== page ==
A grand immersion in the past.


The lure of the wilderness proves irresistible for a young trapper in this glorious American frontier novel, Burke’s (Black Flies, 2008, etc.) third.

In 1826, civilization ends in St. Louis; beyond is the vast expanse of the prairie. William Wyeth sees in it an invitation. The 22-year-old is looking for adventure, and the fur trade is booming. Wyeth joins a brigade bound for the western mountains, where they will set traps for beaver and muskrat and return with their pelts. The season is interrupted when Wyeth is felled by friendly fire during a buffalo hunt. The incident shatters Wyeth’s illusion that he’s immortal, but his spirits are restored by his fellow trappers’ camaraderie. Recuperating at a U.S. Army encampment, Wyeth meets Alene Chevalier, a part native French-Canadian tanner. After the trapper has another near-death experience, they fall in love, but Wyeth is not ready for domesticity quite yet. The St. Louis dandy Henry Layton is forming a new brigade and offers Wyeth a stake in it. Layton is a complex figure, marvelously well-observed. A bit of a scoundrel, battling his own demons, he is undeniably charismatic. Both Layton and Wyeth will learn that “[t]here is little that ails a man…that is not improved by a season in the mountains.” The second expedition, this one on Crow lands (Layton has negotiated a treaty), is all ups and downs. The overbearing Layton risks a mutiny, but the trappers rally behind him when he fearlessly confronts a British brigade leader. Borders are vague and the expansionist Brits, not the natives, are the enemy. The trappers harvest a record number of pelts, but safe passage back is far from assured. Burke includes fine episodes of derring-do, two involving bears, and there is a thrilling climax, but character is his overriding interest, the way it’s shaped by tests of endurance in magnificent, alien landscapes.

A grand immersion in the past.

Pub Date: Feb. 24, 2015

ISBN: 978-0-307-90892-6

Page Count: 272

Publisher: Pantheon

Review Posted Online: Aug. 24, 2014

Kirkus Reviews Issue: Oct. 1, 2014

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A modern day fable, with modern implications in a deceiving simplicity, by the author of Dickens. Dali and Others (Reynal & Hitchcock, p. 138), whose critical brilliance is well adapted to this type of satire. This tells of the revolt on a farm, against humans, when the pigs take over the intellectual superiority, training the horses, cows, sheep, etc., into acknowledging their greatness. The first hints come with the reading out of a pig who instigated the building of a windmill, so that the electric power would be theirs, the idea taken over by Napoleon who becomes topman with no maybes about it. Napoleon trains the young puppies to be his guards, dickers with humans, gradually instigates a reign of terror, and breaks the final commandment against any animal walking on two legs. The old faithful followers find themselves no better off for food and work than they were when man ruled them, learn their final disgrace when they see Napoleon and Squealer carousing with their enemies... A basic statement of the evils of dictatorship in that it not only corrupts the leaders, but deadens the intelligence and awareness of those led so that tyranny is inevitable. Mr. Orwell's animals exist in their own right, with a narrative as individual as it is apt in political parody.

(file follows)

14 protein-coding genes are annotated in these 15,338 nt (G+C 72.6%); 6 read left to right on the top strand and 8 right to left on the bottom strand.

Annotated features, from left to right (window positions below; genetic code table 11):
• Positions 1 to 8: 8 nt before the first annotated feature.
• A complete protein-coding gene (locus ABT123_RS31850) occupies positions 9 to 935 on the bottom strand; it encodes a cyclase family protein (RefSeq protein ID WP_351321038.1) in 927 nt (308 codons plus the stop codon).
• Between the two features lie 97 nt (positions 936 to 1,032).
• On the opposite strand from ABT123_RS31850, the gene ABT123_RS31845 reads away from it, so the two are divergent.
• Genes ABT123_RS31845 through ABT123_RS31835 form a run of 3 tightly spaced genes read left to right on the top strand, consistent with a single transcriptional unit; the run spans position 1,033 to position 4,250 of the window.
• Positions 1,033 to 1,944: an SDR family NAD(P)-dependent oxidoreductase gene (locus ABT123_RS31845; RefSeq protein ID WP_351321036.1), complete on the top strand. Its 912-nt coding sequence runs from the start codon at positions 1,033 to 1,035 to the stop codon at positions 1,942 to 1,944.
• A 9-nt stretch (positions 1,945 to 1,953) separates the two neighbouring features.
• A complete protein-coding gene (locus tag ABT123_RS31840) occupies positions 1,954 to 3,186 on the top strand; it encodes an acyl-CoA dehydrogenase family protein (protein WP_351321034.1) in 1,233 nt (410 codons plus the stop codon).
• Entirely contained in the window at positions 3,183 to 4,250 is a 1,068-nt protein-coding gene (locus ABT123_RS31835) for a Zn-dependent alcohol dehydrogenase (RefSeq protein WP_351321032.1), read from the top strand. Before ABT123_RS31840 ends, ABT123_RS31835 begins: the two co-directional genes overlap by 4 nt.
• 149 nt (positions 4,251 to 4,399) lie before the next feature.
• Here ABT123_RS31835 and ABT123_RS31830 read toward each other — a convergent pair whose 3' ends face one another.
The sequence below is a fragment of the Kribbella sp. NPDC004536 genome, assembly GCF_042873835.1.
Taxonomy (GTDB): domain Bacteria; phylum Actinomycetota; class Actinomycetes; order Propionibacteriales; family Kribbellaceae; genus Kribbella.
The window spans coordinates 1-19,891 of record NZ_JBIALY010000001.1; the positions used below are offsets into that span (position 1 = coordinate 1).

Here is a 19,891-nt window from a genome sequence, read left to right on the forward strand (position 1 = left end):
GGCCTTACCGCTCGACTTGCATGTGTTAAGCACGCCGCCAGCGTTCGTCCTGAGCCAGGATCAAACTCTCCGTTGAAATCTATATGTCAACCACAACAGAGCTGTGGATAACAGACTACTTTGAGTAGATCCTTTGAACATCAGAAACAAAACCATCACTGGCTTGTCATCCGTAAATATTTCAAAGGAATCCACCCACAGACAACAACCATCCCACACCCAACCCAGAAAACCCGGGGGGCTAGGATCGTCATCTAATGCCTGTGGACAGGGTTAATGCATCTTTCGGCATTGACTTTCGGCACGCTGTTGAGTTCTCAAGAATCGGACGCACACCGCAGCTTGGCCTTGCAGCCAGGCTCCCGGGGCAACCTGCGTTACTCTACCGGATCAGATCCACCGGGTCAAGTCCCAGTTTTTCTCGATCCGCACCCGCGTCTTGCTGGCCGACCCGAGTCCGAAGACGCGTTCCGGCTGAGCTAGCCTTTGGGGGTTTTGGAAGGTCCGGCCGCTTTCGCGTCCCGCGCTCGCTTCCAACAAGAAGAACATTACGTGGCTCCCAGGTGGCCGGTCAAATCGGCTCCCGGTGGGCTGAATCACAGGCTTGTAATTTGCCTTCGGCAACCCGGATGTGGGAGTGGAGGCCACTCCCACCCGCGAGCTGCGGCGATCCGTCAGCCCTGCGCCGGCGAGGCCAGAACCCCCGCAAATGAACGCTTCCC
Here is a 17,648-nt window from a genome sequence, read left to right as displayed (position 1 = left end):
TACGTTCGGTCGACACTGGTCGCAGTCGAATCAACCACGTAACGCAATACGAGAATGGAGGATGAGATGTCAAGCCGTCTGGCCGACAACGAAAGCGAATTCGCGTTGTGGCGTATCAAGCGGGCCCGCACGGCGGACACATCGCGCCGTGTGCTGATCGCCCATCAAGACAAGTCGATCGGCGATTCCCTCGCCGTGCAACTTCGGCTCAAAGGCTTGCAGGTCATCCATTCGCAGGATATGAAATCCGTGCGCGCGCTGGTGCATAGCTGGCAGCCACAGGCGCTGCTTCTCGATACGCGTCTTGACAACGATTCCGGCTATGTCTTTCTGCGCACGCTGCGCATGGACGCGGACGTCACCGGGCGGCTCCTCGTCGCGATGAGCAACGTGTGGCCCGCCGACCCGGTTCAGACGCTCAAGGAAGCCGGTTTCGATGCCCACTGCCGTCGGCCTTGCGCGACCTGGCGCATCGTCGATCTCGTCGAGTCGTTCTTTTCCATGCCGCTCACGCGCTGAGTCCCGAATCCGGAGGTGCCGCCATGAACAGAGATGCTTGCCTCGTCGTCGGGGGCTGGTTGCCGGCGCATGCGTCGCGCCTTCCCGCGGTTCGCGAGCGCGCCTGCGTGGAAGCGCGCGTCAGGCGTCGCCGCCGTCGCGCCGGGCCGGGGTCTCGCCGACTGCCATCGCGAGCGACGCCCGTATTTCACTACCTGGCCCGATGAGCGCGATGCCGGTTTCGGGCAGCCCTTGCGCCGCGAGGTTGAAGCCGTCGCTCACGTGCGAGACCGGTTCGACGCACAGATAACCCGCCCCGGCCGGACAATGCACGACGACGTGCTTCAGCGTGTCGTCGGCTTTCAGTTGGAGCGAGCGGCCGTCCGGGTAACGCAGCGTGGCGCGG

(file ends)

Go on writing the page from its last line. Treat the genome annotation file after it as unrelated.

Pub Date: Aug. 26, 1946

ISBN: 0452277507

Page Count: 114

Publisher: Harcourt, Brace

Review Posted Online: Nov. 2, 2011

Kirkus Reviews Issue: Aug. 1, 1946

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An unlikely love story set amid the horrors of a Nazi death camp.

Based on real people and events, this debut novel follows Lale Sokolov, a young Slovakian Jew sent to Auschwitz in 1942. There, he assumes the heinous task of tattooing incoming Jewish prisoners with the dehumanizing numbers their SS captors use to identify them. When the Tätowierer, as he is called, meets fellow prisoner Gita Furman, 17, he is immediately smitten. Eventually, the attraction becomes mutual. Lale proves himself an operator, at once cagey and courageous: As the Tätowierer, he is granted special privileges and manages to smuggle food to starving prisoners. Through female prisoners who catalog the belongings confiscated from fellow inmates, Lale gains access to jewels, which he trades to a pair of local villagers for chocolate, medicine, and other items. Meanwhile, despite overwhelming odds, Lale and Gita are able to meet privately from time to time and become lovers. In 1944, just ahead of the arrival of Russian troops, Lale and Gita separately leave the concentration camp and experience harrowingly close calls. Suffice it to say they both survive. To her credit, the author doesn’t flinch from describing the depravity of the SS in Auschwitz and the unimaginable suffering of their victims—no gauzy evasions here, as in Boy in the Striped Pajamas. She also manages to raise, if not really explore, some trickier issues—the guilt of those Jews, like the tattooist, who survived by doing the Nazis’ bidding, in a sense betraying their fellow Jews; and the complicity of those non-Jews, like the Slovaks in Lale’s hometown, who failed to come to the aid of their beleaguered countrymen.

The writing is merely serviceable, and one can’t help but wish the author had found a way to present her material as nonfiction. Still, this is a powerful, gut-wrenching tale that is hard to shake off.

Pub Date: Sept. 4, 2018

ISBN: 978-0-06-279715-5

Page Count: 272

Publisher: Harper/HarperCollins

Review Posted Online: July 17, 2018

Kirkus Reviews Issue: Aug. 1, 2018

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